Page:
One of the worst things an investor can do is to get caught up in the glitz of an IPO.
Or, the idea that an IPO will make them rich beyond their wildest dreams. Sure, some IPOs may do quite well out of the gate. But that’s not always the case.
When Twitter had its IPO, it was over-subscribed and over-hyped, for example.
Without a profit, it hit the market at 70x sales with a wild $35 billion market cap. But that didn't stop investors from crowding the stock out of the gate, though. After being priced at $26 the night before, the stock began trading at $45.10 a share before jumping to $50.09. Investors chased it, only to watch Twitter close the day at $44.90 – 73% above the IPO price.
It would plummet to less than $15 not long after. Millions were lost to the glitz of the IPO.
What should have stopped investors from buying on the first day was the fact it traded at 70x sales with no profits to show or forecast at the time.
Unfortunately, they got caught up in the glitz and glamour of Twitter – and lost.
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One way to avoid such a catastrophe, though, is to do your due diligence.
Take a look at Airbnb Inc., for example.
Airbnb is a home rental platform based in San Francisco that lets people list, find, and rent short-term lodging in 65,000 cities and more than 191 countries across the globe.
While that may not sound exciting, consider this. The company just posted its second straight year of profitability, as it nears a potential IPO. Better yet, the company expects to reach 500 million guest arrivals by the end of March 2019 since its founding in 2008.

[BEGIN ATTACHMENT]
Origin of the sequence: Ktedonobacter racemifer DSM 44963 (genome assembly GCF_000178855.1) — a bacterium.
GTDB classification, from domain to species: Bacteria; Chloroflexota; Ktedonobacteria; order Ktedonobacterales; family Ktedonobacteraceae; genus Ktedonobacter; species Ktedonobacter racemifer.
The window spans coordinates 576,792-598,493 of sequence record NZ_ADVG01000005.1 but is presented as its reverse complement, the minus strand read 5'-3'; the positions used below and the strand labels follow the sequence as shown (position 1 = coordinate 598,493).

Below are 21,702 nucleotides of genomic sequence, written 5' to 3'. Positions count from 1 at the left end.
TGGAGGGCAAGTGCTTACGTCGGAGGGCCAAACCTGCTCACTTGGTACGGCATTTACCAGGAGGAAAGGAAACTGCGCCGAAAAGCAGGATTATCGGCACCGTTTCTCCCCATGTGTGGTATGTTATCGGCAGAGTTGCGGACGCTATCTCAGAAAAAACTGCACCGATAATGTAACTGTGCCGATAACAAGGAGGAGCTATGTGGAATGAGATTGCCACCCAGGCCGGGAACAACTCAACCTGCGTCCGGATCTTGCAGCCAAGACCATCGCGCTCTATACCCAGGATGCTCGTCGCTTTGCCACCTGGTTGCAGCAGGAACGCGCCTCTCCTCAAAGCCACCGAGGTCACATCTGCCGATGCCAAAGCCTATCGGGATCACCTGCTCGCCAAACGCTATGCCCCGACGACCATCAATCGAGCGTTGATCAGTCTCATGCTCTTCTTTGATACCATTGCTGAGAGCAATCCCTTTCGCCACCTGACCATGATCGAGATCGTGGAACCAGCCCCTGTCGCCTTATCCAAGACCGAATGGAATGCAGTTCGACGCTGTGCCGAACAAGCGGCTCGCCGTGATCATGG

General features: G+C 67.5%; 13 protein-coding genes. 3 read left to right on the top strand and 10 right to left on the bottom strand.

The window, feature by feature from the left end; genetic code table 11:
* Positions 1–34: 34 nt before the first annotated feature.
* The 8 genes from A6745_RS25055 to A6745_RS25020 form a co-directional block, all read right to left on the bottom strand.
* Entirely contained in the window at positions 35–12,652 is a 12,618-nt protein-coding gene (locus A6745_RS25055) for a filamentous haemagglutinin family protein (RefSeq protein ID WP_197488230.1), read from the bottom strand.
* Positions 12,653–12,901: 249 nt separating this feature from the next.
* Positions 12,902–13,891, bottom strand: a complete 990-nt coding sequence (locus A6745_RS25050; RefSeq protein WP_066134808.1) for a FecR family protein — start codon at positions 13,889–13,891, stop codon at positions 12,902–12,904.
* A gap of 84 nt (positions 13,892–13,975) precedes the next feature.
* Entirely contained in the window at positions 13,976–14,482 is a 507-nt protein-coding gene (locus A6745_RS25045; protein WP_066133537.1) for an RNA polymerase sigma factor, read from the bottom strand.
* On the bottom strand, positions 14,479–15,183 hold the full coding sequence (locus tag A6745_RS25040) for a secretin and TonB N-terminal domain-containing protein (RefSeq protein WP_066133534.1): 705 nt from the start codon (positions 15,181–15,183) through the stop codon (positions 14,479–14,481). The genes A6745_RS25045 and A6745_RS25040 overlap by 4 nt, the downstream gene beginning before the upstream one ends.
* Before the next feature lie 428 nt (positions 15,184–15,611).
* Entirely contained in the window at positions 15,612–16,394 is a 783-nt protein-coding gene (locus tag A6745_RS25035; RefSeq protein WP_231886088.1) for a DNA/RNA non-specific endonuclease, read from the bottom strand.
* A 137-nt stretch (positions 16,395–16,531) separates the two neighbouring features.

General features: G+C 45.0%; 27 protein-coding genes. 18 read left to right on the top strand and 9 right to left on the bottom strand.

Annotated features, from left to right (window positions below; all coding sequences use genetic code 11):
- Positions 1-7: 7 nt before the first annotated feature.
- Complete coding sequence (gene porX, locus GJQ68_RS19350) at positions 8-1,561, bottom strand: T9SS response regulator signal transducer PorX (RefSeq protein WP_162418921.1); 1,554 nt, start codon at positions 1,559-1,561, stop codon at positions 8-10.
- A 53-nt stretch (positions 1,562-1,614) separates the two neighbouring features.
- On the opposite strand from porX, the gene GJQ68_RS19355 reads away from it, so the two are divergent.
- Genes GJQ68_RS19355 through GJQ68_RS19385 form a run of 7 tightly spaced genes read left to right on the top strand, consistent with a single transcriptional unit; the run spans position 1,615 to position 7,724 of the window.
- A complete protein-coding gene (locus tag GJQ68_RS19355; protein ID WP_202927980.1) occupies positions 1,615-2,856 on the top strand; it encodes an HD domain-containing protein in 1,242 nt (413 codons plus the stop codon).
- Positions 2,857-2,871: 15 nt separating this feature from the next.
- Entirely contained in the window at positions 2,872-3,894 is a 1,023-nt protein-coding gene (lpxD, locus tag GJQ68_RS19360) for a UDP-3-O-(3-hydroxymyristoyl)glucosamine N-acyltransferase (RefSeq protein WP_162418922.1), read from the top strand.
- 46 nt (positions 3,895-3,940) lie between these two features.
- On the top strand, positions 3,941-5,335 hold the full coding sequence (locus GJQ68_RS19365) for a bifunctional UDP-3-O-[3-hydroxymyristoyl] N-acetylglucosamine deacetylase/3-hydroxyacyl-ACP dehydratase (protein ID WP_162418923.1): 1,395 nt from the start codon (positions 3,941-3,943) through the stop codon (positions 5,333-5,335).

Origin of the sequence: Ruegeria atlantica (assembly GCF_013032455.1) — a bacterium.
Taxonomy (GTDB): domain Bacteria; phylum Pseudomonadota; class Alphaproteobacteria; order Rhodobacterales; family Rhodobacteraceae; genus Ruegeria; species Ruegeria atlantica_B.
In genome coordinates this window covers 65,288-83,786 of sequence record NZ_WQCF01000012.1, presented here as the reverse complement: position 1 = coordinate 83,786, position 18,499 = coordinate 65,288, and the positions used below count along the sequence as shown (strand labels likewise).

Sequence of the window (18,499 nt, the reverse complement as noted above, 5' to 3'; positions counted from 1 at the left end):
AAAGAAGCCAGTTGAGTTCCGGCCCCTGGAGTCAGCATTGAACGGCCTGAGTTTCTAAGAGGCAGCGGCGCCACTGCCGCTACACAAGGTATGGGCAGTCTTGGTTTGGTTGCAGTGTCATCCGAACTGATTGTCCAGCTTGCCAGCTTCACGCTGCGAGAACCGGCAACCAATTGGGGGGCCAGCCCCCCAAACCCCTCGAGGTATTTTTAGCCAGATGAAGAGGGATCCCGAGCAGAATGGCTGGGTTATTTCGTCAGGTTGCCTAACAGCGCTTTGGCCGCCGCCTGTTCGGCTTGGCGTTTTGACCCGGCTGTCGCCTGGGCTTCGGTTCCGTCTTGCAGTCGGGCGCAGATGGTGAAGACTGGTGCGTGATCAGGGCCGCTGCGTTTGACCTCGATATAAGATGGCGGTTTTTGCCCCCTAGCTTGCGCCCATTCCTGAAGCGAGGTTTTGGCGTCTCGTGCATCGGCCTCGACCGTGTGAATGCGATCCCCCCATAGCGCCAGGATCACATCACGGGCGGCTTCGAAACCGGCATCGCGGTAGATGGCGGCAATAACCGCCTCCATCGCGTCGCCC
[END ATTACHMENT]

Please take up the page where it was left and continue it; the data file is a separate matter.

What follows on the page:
By the way, that’s 100 million new guest arrivals since September 2018. That tells us there’s solid growth afoot that could become quite a profitable investment for smart investors. Also, the company noted it recognized more than $1 billion in revenue just in the third quarter.
A second way to trade an IPO is to not buy an IPO at all.
It doesn’t matter how profitable and exciting the future looks for Airbnb. There is no such thing as a sure thing with an IPO. One way to keep your sanity and keep your money safe regardless of what happens is to buy the First Trust IPO Index Fund (FPX) allows you to do just that.
The FPX tracks hot IPOs in their first 1,000 days of trading. By buying it, not only can you avoid paying gobs of money for IPOs that may or may not work out, but you’re also being exposed to multiple hot IPOs at the same time at lesser cost.
Plus, as you can see, the FPX never once took a hit on any of the failed IPOs either.
In fact, even with some of the most obnoxious IPO failures, the ETF managed to run from a 2009 low of around $11 to a recent high of $75. It’s a safer alternative than risking your hard-earned money to another potential flop. With the FPX, it doesn’t matter if the stock is hot or a dud, the excitement surrounding IPOs continues to send the FPX to new highs.
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